Thursday, April 7, 2016

Frets and Strings

Today is Ravi Shankar's 96th birthday. He died in December, 2012, but sprang to prominence in the Western world as the expert who introduced The Beatles to the sitar - a unique, stringed instrument. I had the opportunity to see him in concert when I was younger - one night with him seated on a carpet-covered podium. I'm trying to remember if it was with the Denver Symphony, or while I was at college. Perhaps it was a TV special. But I just can't pull the room up around the memory of the incredible music and the electrifying performance. The music was sublime and I've never forgotten it.

Ravi Shankar always had this almost devilish grin. He was
a consummate artist of the sitar. I've never been able to hold
this instrument and so I have never quite understood it, but it
produces a fascinating sound. 

Add that to the fact that the world lost Merle Haggard yesterday, dying on the date of his 79th birthday. I'm not that into country music these days, although I've had my times of listening to it fairly extensively. Merle was a legend in that industry, and it was a fame that was well deserved. His music transcended the boundaries of country and hit all of America. Under his tutoring, we were all just one more "Oakie from Muskogee".

Merle Haggard was one of the outlaws in Country music. He
was in and out of trouble and jail for much of his youth. 

When I think of these two great instrumentalists, I am struck by how amazingly different their sounds were, yet both were using stretched strings fitted across a neck. Plucking those strings created sound and sound allowed their personalities and their talents to emerge. There is nothing similar about the sounds of the two instruments - the sitar and the guitar are radically different. But the basic concept of the instruments are the same - stretch a string and pluck it.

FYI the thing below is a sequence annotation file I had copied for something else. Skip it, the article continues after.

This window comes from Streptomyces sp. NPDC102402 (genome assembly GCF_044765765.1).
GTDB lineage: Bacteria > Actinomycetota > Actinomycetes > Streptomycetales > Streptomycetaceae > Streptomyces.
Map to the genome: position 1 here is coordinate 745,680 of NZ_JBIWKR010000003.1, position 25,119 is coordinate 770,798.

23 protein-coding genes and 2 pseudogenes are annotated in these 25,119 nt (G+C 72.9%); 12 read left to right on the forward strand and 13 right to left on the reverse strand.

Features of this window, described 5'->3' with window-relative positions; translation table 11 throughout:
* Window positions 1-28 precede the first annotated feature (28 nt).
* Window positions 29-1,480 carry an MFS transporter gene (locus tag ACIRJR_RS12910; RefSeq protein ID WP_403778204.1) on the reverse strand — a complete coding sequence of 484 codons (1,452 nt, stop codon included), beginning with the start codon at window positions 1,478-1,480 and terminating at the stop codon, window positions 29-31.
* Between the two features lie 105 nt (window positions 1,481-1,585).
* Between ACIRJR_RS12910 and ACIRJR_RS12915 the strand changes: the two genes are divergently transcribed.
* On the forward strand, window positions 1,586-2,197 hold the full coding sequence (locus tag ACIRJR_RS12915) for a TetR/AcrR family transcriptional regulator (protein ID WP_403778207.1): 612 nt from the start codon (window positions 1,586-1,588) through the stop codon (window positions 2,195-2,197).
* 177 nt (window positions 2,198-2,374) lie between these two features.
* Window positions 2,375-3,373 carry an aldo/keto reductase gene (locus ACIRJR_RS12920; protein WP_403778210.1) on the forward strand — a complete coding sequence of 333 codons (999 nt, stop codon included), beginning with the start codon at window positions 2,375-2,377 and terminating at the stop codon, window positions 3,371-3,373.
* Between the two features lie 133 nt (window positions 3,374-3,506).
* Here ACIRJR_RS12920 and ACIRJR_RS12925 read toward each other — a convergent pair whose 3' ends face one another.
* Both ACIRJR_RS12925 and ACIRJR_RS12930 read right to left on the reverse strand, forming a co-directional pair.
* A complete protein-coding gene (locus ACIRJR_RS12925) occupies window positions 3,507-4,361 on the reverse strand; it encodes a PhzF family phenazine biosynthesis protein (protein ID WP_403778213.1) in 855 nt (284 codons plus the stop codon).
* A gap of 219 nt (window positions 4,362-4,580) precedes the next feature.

The Japanese Shamisen is a three-stringed instrument. Once
again, the concept of a stretched string is simple, but the sound
produced is very different. 

Who thought about stretching a string to create music? The wind instruments are pretty easy to conceive as wind blows through reeds with holes in them. But the string instruments take more thought and a better ear. Who first stretched gut tightly enough to produce sound? Was that sound more like the guitar? Or perhaps it was closer in appearance to the Japanese shamisen - an ancient 3-stringed instrument.

Barely scratching the surface of stringed instruments brings
all of these styles to the forefront. And there are so many
more that aren't pictured here. It's amazing what a variety
of sounds can be produced by a stretched string in the hands
of a master instrumentalist. 

Whatever it's form, the concept of stringed instruments is one of the basic structures for musical production around the world. Celebrate music today by listening to something that features a stringed instrument, and thank that nameless ancestor who first plucked a string. How shallow our lives would be without that musical accompaniment. Happy Thursday, everyone!

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